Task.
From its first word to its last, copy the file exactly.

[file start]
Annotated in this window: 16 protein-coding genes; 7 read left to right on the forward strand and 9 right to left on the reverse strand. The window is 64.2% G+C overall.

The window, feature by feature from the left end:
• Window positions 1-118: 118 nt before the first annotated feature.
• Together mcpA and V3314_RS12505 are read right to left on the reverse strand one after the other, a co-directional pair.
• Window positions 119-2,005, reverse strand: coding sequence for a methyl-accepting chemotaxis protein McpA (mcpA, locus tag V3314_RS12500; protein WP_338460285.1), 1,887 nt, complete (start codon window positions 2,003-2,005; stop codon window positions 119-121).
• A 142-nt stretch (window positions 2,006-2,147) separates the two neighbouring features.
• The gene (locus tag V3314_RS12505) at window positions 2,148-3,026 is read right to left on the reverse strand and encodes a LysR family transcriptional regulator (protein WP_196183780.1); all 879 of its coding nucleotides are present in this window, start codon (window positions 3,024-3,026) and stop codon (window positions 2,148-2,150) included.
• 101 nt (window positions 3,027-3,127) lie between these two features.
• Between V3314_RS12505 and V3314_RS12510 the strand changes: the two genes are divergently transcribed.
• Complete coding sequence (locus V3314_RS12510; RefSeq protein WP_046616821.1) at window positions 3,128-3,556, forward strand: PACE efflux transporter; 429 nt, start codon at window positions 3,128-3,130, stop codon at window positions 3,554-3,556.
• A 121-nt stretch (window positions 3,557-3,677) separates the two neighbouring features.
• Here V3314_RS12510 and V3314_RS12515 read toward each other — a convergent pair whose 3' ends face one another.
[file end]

Annotated in this window: 16 protein-coding genes; 7 read left to right on the forward strand and 9 right to left on the reverse strand. The window is 64.2% G+C overall.

The window, feature by feature from the left end:
• Window positions 1-118: 118 nt before the first annotated feature.
• Together mcpA and V3314_RS12505 are read right to left on the reverse strand one after the other, a co-directional pair.
• Window positions 119-2,005, reverse strand: coding sequence for a methyl-accepting chemotaxis protein McpA (mcpA, locus tag V3314_RS12500; protein WP_338460285.1), 1,887 nt, complete (start codon window positions 2,003-2,005; stop codon window positions 119-121).
• A 142-nt stretch (window positions 2,006-2,147) separates the two neighbouring features.
• The gene (locus tag V3314_RS12505) at window positions 2,148-3,026 is read right to left on the reverse strand and encodes a LysR family transcriptional regulator (protein WP_196183780.1); all 879 of its coding nucleotides are present in this window, start codon (window positions 3,024-3,026) and stop codon (window positions 2,148-2,150) included.
• 101 nt (window positions 3,027-3,127) lie between these two features.
• Between V3314_RS12505 and V3314_RS12510 the strand changes: the two genes are divergently transcribed.
• Complete coding sequence (locus V3314_RS12510; RefSeq protein WP_046616821.1) at window positions 3,128-3,556, forward strand: PACE efflux transporter; 429 nt, start codon at window positions 3,128-3,130, stop codon at window positions 3,554-3,556.
• A 121-nt stretch (window positions 3,557-3,677) separates the two neighbouring features.
• Here V3314_RS12510 and V3314_RS12515 read toward each other — a convergent pair whose 3' ends face one another.